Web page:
Cheers!




Comments

Popular posts from this blog

Indiana - One Year

Just a little more than one year ago, my family and I relocated to Indianapolis from New Jersey due to some changes in my full-time job.  It was a tough, yet exciting, move for us.  We quickly had to put our small, 2nd floor condo up for sale, and at the same time travel to Indianapolis to house hunt and find a neighborhood that would suit us.
The prospect of moving to an area with a completely new to me beer landscape was intriguing.  As soon as I knew for sure that my family and I were making the move to Indiana, I performed some online searches to compile a list of the breweries that were local to our new area.  A Google Map was created just for the breweries.  Facebook pages and Instagram pages were followed.

I quickly learned that Indiana isn't quite like other states I've visited where alcohol is involved.  Some of these laws astonished me!
First things first, any minor (under 21 years old) is not allowed to step foot in a liquor store.  Not even accompanied by an adult…

Weyerbacher Auriga, Brewer's Select Series

Easton, PA's Weyerbacher Brewing Company, brewers of awesome beers such as Merry Monks, Blithering Idiot and Old Heathen, like to experiment with different beers in their Brewer's Select series. After having completed a beer for each letter of the NATO phonetic alphabet, they have now turned to constellations. I thought it would be fun to use this space to learn about the experimental beers that Weyerbacher is brewing, and also to learn a little bit of astronomy along the way!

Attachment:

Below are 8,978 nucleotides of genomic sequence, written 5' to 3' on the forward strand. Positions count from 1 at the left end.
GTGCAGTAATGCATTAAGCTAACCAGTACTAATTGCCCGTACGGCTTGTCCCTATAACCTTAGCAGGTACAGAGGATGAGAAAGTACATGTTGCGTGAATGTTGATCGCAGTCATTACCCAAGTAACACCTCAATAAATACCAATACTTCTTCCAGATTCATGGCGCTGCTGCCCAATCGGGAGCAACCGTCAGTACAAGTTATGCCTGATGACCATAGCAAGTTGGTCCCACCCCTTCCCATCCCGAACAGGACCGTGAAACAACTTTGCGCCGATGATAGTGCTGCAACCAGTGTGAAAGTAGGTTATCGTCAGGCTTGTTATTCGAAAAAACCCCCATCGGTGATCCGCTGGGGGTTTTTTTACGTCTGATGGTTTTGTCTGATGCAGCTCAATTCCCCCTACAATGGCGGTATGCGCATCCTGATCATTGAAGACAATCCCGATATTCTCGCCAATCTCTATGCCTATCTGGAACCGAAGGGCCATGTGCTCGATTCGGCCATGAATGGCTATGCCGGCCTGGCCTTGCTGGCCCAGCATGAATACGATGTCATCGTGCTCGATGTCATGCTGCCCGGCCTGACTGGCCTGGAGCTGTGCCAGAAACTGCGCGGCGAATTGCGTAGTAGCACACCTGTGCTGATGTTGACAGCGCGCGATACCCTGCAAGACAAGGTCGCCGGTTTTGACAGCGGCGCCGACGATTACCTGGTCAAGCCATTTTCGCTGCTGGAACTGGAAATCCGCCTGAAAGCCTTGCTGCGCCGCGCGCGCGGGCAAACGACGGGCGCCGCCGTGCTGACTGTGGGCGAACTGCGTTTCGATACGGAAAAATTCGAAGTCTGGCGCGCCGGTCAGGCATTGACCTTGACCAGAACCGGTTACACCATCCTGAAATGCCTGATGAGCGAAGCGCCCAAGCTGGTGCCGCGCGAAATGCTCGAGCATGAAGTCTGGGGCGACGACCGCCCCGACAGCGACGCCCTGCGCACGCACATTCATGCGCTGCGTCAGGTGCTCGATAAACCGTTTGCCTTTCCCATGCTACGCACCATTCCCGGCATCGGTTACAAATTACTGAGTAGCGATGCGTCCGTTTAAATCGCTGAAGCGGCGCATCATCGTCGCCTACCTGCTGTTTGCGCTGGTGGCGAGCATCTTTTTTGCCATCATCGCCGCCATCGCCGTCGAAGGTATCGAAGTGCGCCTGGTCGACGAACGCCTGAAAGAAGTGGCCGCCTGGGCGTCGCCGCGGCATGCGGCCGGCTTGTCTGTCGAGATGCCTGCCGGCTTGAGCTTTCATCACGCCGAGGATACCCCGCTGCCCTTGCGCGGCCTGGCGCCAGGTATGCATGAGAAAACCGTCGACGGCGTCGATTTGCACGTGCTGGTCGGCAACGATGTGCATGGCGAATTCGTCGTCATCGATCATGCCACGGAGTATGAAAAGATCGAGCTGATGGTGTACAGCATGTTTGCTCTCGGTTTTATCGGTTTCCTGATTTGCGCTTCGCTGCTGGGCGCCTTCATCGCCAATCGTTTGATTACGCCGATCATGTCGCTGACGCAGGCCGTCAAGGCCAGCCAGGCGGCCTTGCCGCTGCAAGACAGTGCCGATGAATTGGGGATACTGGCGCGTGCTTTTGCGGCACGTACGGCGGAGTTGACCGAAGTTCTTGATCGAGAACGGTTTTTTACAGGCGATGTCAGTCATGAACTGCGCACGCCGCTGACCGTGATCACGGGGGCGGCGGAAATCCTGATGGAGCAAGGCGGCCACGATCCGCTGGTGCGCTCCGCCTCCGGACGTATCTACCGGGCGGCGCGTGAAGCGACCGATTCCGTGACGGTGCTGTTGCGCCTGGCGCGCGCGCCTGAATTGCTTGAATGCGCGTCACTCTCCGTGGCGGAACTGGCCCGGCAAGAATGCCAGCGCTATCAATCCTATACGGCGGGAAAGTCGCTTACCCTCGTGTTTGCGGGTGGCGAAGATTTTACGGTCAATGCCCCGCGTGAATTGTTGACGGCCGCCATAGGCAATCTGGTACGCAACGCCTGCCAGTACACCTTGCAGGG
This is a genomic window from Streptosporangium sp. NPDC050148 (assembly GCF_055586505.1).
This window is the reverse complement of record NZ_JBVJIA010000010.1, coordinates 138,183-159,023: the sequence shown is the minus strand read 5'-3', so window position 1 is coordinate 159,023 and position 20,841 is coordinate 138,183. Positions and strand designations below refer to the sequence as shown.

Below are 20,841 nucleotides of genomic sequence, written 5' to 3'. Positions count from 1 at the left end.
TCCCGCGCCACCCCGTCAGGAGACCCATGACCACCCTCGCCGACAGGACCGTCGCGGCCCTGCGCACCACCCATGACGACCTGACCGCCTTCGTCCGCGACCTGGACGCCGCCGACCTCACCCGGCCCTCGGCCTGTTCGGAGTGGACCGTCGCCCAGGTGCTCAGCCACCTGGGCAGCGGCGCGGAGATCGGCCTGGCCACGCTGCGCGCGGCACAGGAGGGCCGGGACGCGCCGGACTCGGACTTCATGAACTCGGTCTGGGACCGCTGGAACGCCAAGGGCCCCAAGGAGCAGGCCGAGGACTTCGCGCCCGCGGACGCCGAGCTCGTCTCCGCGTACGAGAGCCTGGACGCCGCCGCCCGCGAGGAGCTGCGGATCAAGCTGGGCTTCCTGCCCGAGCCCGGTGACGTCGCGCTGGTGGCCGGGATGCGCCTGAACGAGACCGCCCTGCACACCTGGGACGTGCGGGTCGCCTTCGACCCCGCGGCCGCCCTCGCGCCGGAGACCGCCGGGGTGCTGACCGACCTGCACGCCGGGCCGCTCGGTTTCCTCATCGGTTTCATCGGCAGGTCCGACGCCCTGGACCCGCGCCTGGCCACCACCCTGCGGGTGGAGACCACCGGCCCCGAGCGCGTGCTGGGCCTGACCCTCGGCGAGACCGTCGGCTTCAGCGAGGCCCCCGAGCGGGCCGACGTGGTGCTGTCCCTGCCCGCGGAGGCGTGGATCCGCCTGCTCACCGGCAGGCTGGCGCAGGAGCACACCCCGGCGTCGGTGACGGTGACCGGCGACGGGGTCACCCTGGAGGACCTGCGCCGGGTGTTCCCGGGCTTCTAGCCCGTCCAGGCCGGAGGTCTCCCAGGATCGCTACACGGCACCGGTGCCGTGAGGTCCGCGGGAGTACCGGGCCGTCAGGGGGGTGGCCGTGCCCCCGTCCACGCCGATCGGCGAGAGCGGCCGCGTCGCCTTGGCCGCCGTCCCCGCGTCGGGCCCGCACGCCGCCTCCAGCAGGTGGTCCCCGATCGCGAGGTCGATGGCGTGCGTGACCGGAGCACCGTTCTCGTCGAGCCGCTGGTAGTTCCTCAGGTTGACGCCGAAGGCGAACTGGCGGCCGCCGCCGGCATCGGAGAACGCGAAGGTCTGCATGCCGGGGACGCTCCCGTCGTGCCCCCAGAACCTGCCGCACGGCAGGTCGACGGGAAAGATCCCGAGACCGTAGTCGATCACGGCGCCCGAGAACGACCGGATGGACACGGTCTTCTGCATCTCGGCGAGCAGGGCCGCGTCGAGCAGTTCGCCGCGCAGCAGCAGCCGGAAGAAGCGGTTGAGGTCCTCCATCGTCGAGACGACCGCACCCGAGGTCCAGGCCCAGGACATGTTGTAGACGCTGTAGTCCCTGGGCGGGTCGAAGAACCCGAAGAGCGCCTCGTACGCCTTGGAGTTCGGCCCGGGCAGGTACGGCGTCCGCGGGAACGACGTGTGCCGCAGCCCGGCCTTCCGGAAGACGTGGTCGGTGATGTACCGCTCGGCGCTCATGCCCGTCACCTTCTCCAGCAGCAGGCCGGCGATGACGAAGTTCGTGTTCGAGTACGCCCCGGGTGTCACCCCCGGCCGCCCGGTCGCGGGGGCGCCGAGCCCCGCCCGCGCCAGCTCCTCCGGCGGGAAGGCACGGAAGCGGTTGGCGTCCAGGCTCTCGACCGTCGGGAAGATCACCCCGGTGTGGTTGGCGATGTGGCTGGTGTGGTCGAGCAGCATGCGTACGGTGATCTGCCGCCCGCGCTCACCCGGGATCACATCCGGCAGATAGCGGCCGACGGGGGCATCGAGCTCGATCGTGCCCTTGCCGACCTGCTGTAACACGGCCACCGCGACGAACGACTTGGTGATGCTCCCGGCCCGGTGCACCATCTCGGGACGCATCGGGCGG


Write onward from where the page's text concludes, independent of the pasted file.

Auriga is the fourth release in the Northern Hemisphere constellation portion of the Weyerbacher Brewer's Select Series.  Last week, I posted about Bootes, the fifth release, so these posts are coming a little out of order.  No big deal though, because you should be able to find some Auriga if you stop by Weyerbacher, or if your bar is lucky enough to get some.  Let's check out some info on the beer, and then some facts about the constellation!

Weyerbacher Auriga: (from Weyerbacher) Weyerb…

New Breweries for the Garden State in 2013

2013 was an excellent and exciting year for beer in New Jersey.  We saw the opening of 4 new breweries as well as approvals in 4 other breweries who didn't quite have enough time to open in 2013.  Let's take a look at the new breweries and see what they will be offering to us thirsty beer fans!

















Bolero Snort Brewery:  Launched their beers in late February 2013.  They started out with two beers, Ragin' Bull (an amber lager)and Blackhorn (an American black lager).  Later in 2013, they added a 3rd flagship, There's No Rye-ing in Basebull (a rye ale) and also released a winter seasonal, Gingerbull Cookie (a brown ale brewed with spices).  In order to provide a wider spectrum of beers to their fans, they like to prepare what they call #BSTreatments.  If you follow their Facebook or Twitter, you might be lucky enough to find the treatments in the wild, and get to taste such beers as Blackhorn's Kickin' Creamsicle (black lager aged on vanilla and cointreau soaked on oak…